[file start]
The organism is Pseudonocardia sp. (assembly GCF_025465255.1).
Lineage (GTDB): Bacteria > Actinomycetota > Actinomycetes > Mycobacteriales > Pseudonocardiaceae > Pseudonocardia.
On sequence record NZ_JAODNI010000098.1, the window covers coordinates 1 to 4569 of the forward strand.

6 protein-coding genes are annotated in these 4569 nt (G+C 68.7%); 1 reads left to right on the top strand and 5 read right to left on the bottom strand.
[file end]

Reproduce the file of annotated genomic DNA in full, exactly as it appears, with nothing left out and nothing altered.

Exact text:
The organism is Pseudonocardia sp. (assembly GCF_025465255.1).
Lineage (GTDB): Bacteria > Actinomycetota > Actinomycetes > Mycobacteriales > Pseudonocardiaceae > Pseudonocardia.
On sequence record NZ_JAODNI010000098.1, the window covers coordinates 1 to 4569 of the forward strand.

6 protein-coding genes are annotated in these 4569 nt (G+C 68.7%); 1 reads left to right on the top strand and 5 read right to left on the bottom strand.